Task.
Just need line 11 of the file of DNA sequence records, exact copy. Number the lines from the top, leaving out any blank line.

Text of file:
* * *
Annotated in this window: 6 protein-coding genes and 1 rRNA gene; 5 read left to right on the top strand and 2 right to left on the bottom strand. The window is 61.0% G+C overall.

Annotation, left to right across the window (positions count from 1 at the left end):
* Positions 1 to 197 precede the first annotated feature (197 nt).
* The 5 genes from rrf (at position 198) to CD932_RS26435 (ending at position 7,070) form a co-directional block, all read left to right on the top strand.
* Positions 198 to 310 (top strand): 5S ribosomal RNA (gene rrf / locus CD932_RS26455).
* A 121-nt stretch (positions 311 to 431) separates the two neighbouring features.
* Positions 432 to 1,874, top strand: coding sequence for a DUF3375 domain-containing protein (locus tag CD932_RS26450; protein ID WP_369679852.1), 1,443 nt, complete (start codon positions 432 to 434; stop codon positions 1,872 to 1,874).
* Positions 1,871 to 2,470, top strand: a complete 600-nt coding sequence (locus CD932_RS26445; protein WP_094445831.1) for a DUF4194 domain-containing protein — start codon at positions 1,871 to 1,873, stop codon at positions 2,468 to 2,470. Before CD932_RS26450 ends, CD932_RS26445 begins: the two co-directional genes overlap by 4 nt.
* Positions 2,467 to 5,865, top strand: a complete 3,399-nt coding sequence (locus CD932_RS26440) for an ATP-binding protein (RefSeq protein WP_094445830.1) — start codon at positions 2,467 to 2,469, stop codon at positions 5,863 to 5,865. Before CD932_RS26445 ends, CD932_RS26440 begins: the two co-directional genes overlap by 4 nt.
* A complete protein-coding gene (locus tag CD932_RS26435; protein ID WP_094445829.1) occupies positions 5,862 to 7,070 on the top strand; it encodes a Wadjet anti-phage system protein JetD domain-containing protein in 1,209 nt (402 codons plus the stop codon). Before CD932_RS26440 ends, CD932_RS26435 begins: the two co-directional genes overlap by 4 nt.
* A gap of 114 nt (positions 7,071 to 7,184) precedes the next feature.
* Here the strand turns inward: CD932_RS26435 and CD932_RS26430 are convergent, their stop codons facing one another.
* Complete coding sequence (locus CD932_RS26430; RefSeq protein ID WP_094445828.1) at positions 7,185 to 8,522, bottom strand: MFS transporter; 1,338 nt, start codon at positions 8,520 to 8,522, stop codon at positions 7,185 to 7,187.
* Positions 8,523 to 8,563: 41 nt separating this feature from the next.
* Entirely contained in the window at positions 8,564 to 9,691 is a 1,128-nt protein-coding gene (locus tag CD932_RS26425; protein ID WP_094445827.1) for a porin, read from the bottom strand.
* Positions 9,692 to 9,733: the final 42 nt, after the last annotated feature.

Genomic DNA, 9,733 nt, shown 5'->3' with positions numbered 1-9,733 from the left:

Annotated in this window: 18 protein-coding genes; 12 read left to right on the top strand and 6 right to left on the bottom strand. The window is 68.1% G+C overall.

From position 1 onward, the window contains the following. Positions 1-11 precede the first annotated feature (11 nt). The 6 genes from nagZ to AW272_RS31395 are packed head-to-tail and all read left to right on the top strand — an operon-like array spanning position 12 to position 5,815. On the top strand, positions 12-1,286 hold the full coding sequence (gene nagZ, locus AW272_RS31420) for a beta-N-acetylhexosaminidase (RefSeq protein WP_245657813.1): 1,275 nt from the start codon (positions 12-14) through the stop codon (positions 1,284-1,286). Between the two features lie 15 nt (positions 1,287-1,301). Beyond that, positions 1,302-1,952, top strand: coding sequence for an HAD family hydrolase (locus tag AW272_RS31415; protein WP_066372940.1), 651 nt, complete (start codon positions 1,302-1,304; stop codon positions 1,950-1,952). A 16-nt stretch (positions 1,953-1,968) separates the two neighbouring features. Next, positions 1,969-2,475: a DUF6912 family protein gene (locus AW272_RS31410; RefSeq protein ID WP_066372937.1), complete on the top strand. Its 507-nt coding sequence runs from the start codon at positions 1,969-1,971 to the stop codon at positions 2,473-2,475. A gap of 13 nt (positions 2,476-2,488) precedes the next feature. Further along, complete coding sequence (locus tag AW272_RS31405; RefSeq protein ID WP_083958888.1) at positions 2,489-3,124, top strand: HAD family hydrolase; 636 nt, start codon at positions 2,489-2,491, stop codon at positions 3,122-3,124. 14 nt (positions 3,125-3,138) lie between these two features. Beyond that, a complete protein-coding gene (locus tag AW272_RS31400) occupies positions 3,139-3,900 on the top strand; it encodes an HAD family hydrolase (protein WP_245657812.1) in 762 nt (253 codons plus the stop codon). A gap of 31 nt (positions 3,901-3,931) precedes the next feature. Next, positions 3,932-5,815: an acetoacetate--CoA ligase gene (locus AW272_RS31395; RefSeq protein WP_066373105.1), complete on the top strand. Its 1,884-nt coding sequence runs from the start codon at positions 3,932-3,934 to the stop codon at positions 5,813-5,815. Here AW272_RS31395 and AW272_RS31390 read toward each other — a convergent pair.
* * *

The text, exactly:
* A gap of 114 nt (positions 7,071 to 7,184) precedes the next feature.